The Science Behind 'Black Lightning'
The CW’s Black Lightning stars a high school principal who fights criminals with the power of electricity — and karate. While it may seem implausible, the concept of a living, breathing organism carrying a powerful electrical charge without dying has some real biology behind it.
While they aren’t trained in karate, several species of fish share Black Lightning’s ability to conduct electricity and electrocute their enemies. Electric catfish, eels, and rays are just a few species who possess this power. Some fish can produce charges of up to 800 volts. That’s more voltage than the third rail of New York City’s subway system.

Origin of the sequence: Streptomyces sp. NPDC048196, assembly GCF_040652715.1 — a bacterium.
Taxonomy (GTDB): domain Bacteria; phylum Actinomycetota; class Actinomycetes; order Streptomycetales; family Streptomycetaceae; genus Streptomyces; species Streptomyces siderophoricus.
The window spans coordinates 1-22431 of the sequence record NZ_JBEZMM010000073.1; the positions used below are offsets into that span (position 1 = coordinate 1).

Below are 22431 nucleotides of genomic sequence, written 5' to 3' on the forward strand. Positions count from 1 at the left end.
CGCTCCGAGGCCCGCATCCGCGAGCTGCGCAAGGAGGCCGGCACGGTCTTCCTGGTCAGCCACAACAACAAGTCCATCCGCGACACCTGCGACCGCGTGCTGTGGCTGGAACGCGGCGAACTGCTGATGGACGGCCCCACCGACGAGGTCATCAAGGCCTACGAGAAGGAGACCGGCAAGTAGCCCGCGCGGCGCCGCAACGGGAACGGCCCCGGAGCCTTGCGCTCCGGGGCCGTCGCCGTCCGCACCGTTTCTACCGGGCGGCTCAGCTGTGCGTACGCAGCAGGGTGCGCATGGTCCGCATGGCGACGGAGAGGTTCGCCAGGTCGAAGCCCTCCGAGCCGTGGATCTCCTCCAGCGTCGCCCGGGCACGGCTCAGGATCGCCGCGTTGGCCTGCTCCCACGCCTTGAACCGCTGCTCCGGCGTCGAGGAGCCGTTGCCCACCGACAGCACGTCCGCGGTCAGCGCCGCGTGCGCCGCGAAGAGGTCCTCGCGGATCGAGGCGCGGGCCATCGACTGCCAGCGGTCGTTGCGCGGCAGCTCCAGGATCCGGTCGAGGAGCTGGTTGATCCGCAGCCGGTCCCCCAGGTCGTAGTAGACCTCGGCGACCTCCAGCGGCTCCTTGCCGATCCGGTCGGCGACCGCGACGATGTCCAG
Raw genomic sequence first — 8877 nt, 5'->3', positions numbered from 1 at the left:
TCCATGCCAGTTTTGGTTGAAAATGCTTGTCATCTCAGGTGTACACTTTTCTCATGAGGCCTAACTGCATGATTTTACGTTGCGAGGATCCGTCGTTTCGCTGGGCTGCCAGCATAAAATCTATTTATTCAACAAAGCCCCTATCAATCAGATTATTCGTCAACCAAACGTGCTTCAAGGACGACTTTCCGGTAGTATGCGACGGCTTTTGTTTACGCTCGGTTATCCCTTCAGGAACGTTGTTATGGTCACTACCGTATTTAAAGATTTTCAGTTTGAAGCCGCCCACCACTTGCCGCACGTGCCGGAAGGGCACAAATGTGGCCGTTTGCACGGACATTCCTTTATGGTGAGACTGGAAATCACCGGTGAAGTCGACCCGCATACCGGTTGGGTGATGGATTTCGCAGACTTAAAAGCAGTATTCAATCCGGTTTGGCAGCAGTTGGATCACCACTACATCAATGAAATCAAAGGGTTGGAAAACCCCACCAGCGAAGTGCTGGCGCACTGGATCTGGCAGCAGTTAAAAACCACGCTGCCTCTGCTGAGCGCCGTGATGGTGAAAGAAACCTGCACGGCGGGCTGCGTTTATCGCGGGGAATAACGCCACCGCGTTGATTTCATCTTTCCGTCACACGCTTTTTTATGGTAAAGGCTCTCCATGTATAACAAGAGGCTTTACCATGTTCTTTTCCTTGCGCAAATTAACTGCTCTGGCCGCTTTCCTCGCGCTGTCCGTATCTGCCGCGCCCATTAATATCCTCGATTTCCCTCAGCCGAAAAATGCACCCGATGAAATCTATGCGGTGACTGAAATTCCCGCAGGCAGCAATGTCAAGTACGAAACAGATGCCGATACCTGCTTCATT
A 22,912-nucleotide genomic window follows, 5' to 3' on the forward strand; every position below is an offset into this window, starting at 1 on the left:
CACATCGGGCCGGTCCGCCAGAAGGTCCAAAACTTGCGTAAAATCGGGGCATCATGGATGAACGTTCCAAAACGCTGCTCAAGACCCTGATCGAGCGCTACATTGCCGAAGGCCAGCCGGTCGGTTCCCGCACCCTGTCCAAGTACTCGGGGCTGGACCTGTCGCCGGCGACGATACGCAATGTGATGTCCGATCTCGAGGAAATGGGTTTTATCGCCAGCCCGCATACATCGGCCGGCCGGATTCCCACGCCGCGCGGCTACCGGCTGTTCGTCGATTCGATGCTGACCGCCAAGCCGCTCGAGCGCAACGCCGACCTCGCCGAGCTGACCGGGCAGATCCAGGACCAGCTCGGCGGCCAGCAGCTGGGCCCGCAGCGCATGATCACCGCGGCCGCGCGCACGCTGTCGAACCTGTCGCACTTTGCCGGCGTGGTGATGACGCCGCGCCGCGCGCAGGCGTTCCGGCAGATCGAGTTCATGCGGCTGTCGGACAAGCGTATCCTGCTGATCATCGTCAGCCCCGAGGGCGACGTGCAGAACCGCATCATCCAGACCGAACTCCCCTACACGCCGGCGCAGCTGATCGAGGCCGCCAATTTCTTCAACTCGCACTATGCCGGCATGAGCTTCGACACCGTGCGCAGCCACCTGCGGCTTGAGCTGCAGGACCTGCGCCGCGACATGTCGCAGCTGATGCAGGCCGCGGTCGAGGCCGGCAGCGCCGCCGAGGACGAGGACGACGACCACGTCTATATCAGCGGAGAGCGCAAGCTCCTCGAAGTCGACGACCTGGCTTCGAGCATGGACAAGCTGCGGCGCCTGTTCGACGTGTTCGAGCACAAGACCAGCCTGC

An electric crime-fighting principal doesn’t sound so impossible, now does it? To find out more about the science behind Black Lighting, check out this episode of Science and Chill.
Don’t miss the series premiere of Black Lightning January 16th at 9/8c on The CW.